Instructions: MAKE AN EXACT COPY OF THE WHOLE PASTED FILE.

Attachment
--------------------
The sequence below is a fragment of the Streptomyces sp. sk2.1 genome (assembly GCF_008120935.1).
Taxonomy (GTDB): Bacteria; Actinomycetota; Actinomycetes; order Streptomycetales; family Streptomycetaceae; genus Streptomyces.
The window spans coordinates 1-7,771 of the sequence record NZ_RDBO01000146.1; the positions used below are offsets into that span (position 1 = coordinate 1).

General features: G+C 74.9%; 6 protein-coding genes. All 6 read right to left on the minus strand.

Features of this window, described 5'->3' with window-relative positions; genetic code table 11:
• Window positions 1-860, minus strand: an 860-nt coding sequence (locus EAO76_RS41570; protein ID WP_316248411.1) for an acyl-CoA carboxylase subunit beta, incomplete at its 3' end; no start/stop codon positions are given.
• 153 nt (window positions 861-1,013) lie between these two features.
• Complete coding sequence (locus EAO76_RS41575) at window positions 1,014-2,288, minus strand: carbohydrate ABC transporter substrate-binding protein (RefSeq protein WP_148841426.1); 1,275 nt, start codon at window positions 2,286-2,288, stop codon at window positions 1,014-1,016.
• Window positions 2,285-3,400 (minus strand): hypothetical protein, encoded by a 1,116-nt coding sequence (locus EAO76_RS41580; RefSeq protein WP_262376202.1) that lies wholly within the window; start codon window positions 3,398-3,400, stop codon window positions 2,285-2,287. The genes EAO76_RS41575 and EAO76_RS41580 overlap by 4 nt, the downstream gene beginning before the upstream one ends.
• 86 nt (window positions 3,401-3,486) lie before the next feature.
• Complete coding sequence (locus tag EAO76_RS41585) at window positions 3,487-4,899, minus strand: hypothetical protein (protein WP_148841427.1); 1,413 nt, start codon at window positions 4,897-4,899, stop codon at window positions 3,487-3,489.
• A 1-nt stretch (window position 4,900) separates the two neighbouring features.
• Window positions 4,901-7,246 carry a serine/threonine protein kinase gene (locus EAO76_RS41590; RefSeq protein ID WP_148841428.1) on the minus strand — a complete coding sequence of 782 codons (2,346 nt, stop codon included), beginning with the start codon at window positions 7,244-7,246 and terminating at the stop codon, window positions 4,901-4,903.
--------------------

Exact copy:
The sequence below is a fragment of the Streptomyces sp. sk2.1 genome (assembly GCF_008120935.1).
Taxonomy (GTDB): Bacteria; Actinomycetota; Actinomycetes; order Streptomycetales; family Streptomycetaceae; genus Streptomyces.
The window spans coordinates 1-7,771 of the sequence record NZ_RDBO01000146.1; the positions used below are offsets into that span (position 1 = coordinate 1).

General features: G+C 74.9%; 6 protein-coding genes. All 6 read right to left on the minus strand.

Features of this window, described 5'->3' with window-relative positions; genetic code table 11:
• Window positions 1-860, minus strand: an 860-nt coding sequence (locus EAO76_RS41570; protein ID WP_316248411.1) for an acyl-CoA carboxylase subunit beta, incomplete at its 3' end; no start/stop codon positions are given.
• 153 nt (window positions 861-1,013) lie between these two features.
• Complete coding sequence (locus EAO76_RS41575) at window positions 1,014-2,288, minus strand: carbohydrate ABC transporter substrate-binding protein (RefSeq protein WP_148841426.1); 1,275 nt, start codon at window positions 2,286-2,288, stop codon at window positions 1,014-1,016.
• Window positions 2,285-3,400 (minus strand): hypothetical protein, encoded by a 1,116-nt coding sequence (locus EAO76_RS41580; RefSeq protein WP_262376202.1) that lies wholly within the window; start codon window positions 3,398-3,400, stop codon window positions 2,285-2,287. The genes EAO76_RS41575 and EAO76_RS41580 overlap by 4 nt, the downstream gene beginning before the upstream one ends.
• 86 nt (window positions 3,401-3,486) lie before the next feature.
• Complete coding sequence (locus tag EAO76_RS41585) at window positions 3,487-4,899, minus strand: hypothetical protein (protein WP_148841427.1); 1,413 nt, start codon at window positions 4,897-4,899, stop codon at window positions 3,487-3,489.
• A 1-nt stretch (window position 4,900) separates the two neighbouring features.
• Window positions 4,901-7,246 carry a serine/threonine protein kinase gene (locus EAO76_RS41590; RefSeq protein ID WP_148841428.1) on the minus strand — a complete coding sequence of 782 codons (2,346 nt, stop codon included), beginning with the start codon at window positions 7,244-7,246 and terminating at the stop codon, window positions 4,901-4,903.